How does a postmodern mindset affect the way we live? Its effects upon art, literature, and architecture are, to a great extent, merely “interesting.” We can ignore the postmodernism in these areas without it affecting how we live. When postmodernism changes the society in which we live, however, we take notice.
There is a great interest in multiculturalism in the postmodern mindset. An American family drives their Japanese car to a Mexican restaurant, returns to their English Tudor house, watches a western on TV and listens to African music on their Chinese stereo system. By doing so, they believe that they are experiencing a variety of “cultures.” We believe that we live in a global smorgasbord. However, is eating a burrito at Taco Bell really a Mexican experience? Does driving a Japanese car give me any cultural understanding of Japan? Are we truly multicultural, or do we simply skim the surface of other cultures like a tourist on a ten-day tour of Africa?
Modernism emphasized unity. Society was homogenized. Immigrants to America became Americans, without an attached prefix. National chains replaced home-grown businesses (the McWorlding of society). Malls and office buildings all took on the same look. For most of the 20th century, there were three television networks and they were pretty much the same.
Postmodernism, on the other hand, seeks to segment society. Cable TV has hundreds of channels and the technology exists for thousands more, and today even cable today has lost its appeal with the potential for unlimited options via other venues. “Broad”casting had turned into “narrow”casting. There is one sense in which this is positive. At least now, with the rebroadcasting of old TV classics on some channels and numerous specialized program types on others, there is something a believer can watch. The modernist deplores this, for the three similar TV channels turned everyone into the Cleavers or the Waltons. Now people can watch TV for hours without stepping outside their narrow slice of culture.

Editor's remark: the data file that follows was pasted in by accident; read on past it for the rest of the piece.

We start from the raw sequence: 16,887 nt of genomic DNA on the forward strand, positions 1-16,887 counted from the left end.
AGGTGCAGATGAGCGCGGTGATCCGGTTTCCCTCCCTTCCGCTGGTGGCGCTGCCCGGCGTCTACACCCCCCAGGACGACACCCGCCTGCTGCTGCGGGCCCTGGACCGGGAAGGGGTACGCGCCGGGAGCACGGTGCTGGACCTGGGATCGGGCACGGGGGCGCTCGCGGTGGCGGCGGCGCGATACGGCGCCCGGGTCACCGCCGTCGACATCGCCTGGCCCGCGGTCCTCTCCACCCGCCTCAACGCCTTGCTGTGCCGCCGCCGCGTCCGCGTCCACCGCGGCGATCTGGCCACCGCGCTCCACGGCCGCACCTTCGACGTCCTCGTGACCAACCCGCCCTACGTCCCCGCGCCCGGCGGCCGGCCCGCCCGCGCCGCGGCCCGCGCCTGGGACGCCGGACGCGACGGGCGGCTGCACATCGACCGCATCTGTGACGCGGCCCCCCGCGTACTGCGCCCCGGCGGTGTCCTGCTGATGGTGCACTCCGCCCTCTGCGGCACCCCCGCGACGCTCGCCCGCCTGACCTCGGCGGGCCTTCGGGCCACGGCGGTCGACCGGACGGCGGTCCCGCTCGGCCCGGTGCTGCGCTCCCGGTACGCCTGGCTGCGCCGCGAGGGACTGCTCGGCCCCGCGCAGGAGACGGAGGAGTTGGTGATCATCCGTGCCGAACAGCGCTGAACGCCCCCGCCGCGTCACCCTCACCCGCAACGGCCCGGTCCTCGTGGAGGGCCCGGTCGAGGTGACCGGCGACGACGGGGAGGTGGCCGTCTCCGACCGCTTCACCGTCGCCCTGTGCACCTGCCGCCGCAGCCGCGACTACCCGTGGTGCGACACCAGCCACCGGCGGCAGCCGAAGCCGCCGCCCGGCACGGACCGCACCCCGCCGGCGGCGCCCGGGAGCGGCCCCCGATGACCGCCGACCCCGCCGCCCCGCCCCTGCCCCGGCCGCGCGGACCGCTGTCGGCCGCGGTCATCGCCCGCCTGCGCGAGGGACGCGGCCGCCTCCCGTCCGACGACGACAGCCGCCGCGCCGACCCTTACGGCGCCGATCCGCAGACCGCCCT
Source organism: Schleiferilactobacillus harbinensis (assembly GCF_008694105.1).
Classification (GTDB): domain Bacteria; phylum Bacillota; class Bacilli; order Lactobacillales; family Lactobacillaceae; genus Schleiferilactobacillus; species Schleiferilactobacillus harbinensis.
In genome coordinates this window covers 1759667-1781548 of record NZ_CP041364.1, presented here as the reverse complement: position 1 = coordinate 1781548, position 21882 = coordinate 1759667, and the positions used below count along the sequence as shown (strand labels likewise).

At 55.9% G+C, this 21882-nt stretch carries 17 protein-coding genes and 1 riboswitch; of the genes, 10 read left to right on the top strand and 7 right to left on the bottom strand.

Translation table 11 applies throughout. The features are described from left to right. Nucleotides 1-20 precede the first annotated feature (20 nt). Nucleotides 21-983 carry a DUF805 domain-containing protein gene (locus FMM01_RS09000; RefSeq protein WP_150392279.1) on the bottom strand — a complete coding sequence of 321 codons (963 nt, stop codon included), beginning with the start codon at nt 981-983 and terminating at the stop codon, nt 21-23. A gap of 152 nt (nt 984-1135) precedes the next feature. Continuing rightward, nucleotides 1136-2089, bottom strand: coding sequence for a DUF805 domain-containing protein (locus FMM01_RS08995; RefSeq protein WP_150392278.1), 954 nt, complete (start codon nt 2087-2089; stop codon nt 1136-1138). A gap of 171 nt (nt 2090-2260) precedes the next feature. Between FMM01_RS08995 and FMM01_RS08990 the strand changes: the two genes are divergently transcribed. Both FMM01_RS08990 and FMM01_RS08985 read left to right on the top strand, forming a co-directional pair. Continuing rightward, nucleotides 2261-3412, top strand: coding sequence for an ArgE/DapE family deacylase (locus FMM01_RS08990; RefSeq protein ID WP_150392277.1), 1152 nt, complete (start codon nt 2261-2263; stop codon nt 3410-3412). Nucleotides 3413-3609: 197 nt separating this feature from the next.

Modernism placed plastic facades on downtown buildings to make them all look modern and up-to-date. Postmoderns are removing the facades and restoring the buildings to their former splendor. Sameness is giving way to uniqueness, and many of us probably applaud this new look.
The concept of uniqueness, however, has its downside. “Civil Rights” now extend to unique groups instead of the society as a whole: Indians, Hispanics, Asians, women, children, the handicapped, Vietnam veterans, Afghanistan and Iraq veterans, AIDS victims, LBGTs, and the list goes on. When the Greatest Generation (with their modern mindset) came home from World War II, the vast majority of them just went back to their lives, their jobs, their families and friends. Certainly there were the wounded, but few of them were interested in becoming a unique group—they were just Americans doing what every other American would do when called on to serve America. In the postmodern mindset, however, every group demands special treatment from everyone else—and it’s usually the taxpayer (who seems to somehow not have made it to a privileged group) that pays the redress.
Multiculturalism furthers this segmentation of society. America has always been multicultural, but there has also been a metaculture, an overarching American society that took precedence. Under the modern mindset, people in America were Americans. They may have spoken of their ethnic heritage, but they were first and foremost American. Ethnic festivals and restaurants abounded, but the immigrants cultivated a new identity as “Americans,” chose to speak English, and developed the American way of life. E pluribus unum was believed and practiced.
Today many American public schools celebrate Cinco de Mayo (Mexico’s independence day!). American history books have been “purged” of their “mythology” and the “truth” of slavery, Indian massacres, robber baron capitalists, unjust wars, and the subjugation of women has been emphasized. Several years ago Clarence Thomas was criticized for not “thinking black.” When a hispanic killed a black man and was acquitted, the culture roared in opposition. When blacks kill a blacks, no one says anything. While part of America remembered 9/11 and the slaughter of innocent civilians, school children in some American public schools were required to write an essay from the perspective of a Muslim on why it was good that American was attacked. You are treated differently depending on what group you happen to belong to.
If we are wholly determined by our culture, as emphasized in postmodernism, and if we are locked in our “prison house of language” (which is culturally determined), then we have no choice but to withdraw into our group “cultures.” The rejection of absolutes calls for the rejection of a meta-society. In other words, there is no longer, for the postmodernist, an American ideal or the American dream.
There is an upside to all this. Christianity has the best basis for a true multiculturalism, an appreciation for cultural distinctiveness united by the knowledge of a universal commonality in Christ. The church has expanded to untold cultures with a common result—the salvation of the lost, the sanctification of the saved, and the development of a Christian subculture in the midst of numerous other cultures.